Since the beginning of our relationship, Andrew and I have traded travel stories. Traffic in Hanoi, winding roads Italy, street food in Kuala Lumpur, chips cheese and curry in Glasgow. Listening to his story would remind me of one, and we’d go back and forth, comparing experiences. It’s great. But I’m digressing. This practice continues, and sitting around a table with my dad a few days ago, he suggested that these little random travel memories be added to the blog…making it not just a collection of stories from the current adventure, but also an accumulation of memories of adventures that came before…
Bars in Hanoi close at midnight. Metal gates descend (by remote control in nicer establishments, by the strength of a few bartenders in the more dilapidated), covering up the big windows, old doors and colorful signs. At 11:30, the gates are lowered halfway, not inhibiting exiting but discouraging entry. Some bars shoo out any straggling patrons at the appointed time, turn off lights and TVs and close up shop. If you want to continue (or start) drinking at this time, however, there are places you can go. Places that close the gates and turn off the signs and outdoor lights, but keep the bar open. The key is to get in before the gate closes, so these places tend to fill up just before midnight, reflecting the migration from those bars that have decided to follow the rules. There are big fines for a bar that breaks curfew, and with police patrolling the city, departure at 12:30 or 2am is done with stealth, a bar-back checking the street before pulling the gate up just high enough for you to get out.
We sat on low stools at one of these establishments, surrounded by Chinese lamps giving off a dim red light. With seven of us around a table meant for four, our group made up a small portion of this packed bar, and the bartender (a small Vietnamese woman in her forties who laughed loudly and teased the regulars) directed her various assistants as they refilled beers, picked up glasses and continuously served microwave pizzas. Because it was a Saturday, the plan was to stay there for a while before relocating to a club.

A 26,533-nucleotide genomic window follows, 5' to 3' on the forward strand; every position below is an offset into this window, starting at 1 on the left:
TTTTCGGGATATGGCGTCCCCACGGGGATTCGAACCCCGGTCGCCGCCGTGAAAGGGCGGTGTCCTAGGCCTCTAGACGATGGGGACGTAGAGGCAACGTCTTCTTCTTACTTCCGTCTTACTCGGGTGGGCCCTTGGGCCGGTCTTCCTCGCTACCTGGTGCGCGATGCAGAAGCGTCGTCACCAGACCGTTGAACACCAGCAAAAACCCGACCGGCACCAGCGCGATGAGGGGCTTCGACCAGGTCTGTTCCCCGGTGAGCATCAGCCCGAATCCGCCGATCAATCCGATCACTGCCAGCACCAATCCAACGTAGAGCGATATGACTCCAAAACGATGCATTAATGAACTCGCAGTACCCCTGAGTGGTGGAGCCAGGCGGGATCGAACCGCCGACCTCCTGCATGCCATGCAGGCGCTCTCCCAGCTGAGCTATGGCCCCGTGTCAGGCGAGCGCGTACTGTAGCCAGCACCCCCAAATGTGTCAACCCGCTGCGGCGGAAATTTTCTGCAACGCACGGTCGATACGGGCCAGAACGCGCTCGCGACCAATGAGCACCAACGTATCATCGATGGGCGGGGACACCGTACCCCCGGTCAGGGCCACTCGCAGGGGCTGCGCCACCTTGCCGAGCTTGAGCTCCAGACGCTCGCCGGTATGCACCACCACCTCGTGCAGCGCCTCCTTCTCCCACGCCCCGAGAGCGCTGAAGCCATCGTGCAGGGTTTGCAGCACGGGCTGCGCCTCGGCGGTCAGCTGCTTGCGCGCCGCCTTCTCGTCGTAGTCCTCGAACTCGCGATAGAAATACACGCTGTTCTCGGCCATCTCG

The banging on the gate and angry Vietnamese voices produced an immediate silence, a collective holding of breath. More gate rattling, more yelling…I hear “cong an”, realizing it’s the police, as the bartender takes charge and quietly begins shooing people through to the kitchen. Confused, those of us at the front huddle there like cattle until a cook nods at a set of spiral stairs in the corner, and we tentatively file up into darkness. This is someone’s apartment. The bartender’s? The bar owner’s? A random family’s? I’m not sure. We file silently past two children asleep on cots and a grandma watching a Vietnamese soap opera into another room, a line of Swedes, Americans, Irish, German and Viet Kieu (Vietnamese from abroad) following the silent directives of one of the bar assistants. I feel both uncomfortable with our invasion of this private space and fascinated that this seems to be the protocol. The back room has a fire escape which we creep down into an alley a street east of the bartender explaining to the patrolmen that she’d just had music on while she was cleaning.
The 30 or so patrons disperse into the night, our group heading for the river where a few barges have been converted into clubs, evading the city curfew with their location on the river. Four hours of dancing and black-lights are followed by breakfast as the sun rises, sitting on plastic stools eating savory noodles and veggies in a delicious hot broth…then followed by retreating to our various apartments as the city wakes up around us.